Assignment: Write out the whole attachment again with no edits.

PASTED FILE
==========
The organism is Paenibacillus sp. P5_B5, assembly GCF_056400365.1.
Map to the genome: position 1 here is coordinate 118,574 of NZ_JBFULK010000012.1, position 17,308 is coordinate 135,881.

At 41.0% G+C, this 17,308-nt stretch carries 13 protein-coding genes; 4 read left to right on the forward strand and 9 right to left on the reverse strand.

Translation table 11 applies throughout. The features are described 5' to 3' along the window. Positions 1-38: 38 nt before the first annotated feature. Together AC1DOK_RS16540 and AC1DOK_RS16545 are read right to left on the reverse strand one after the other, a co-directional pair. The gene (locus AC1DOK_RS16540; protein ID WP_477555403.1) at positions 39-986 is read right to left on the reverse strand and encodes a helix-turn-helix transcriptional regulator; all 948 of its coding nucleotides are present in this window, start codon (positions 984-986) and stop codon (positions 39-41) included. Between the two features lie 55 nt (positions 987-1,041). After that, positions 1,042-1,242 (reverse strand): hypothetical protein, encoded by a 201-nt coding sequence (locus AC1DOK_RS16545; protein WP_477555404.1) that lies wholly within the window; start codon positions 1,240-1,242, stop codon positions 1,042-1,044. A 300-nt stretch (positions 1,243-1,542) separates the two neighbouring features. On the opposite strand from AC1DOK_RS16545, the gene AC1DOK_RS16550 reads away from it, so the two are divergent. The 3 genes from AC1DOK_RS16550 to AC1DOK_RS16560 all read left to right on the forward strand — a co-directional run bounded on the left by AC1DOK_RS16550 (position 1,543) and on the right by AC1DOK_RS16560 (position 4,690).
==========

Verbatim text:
The organism is Paenibacillus sp. P5_B5, assembly GCF_056400365.1.
Map to the genome: position 1 here is coordinate 118,574 of NZ_JBFULK010000012.1, position 17,308 is coordinate 135,881.

At 41.0% G+C, this 17,308-nt stretch carries 13 protein-coding genes; 4 read left to right on the forward strand and 9 right to left on the reverse strand.

Translation table 11 applies throughout. The features are described 5' to 3' along the window. Positions 1-38: 38 nt before the first annotated feature. Together AC1DOK_RS16540 and AC1DOK_RS16545 are read right to left on the reverse strand one after the other, a co-directional pair. The gene (locus AC1DOK_RS16540; protein ID WP_477555403.1) at positions 39-986 is read right to left on the reverse strand and encodes a helix-turn-helix transcriptional regulator; all 948 of its coding nucleotides are present in this window, start codon (positions 984-986) and stop codon (positions 39-41) included. Between the two features lie 55 nt (positions 987-1,041). After that, positions 1,042-1,242 (reverse strand): hypothetical protein, encoded by a 201-nt coding sequence (locus AC1DOK_RS16545; protein WP_477555404.1) that lies wholly within the window; start codon positions 1,240-1,242, stop codon positions 1,042-1,044. A 300-nt stretch (positions 1,243-1,542) separates the two neighbouring features. On the opposite strand from AC1DOK_RS16545, the gene AC1DOK_RS16550 reads away from it, so the two are divergent. The 3 genes from AC1DOK_RS16550 to AC1DOK_RS16560 all read left to right on the forward strand — a co-directional run bounded on the left by AC1DOK_RS16550 (position 1,543) and on the right by AC1DOK_RS16560 (position 4,690).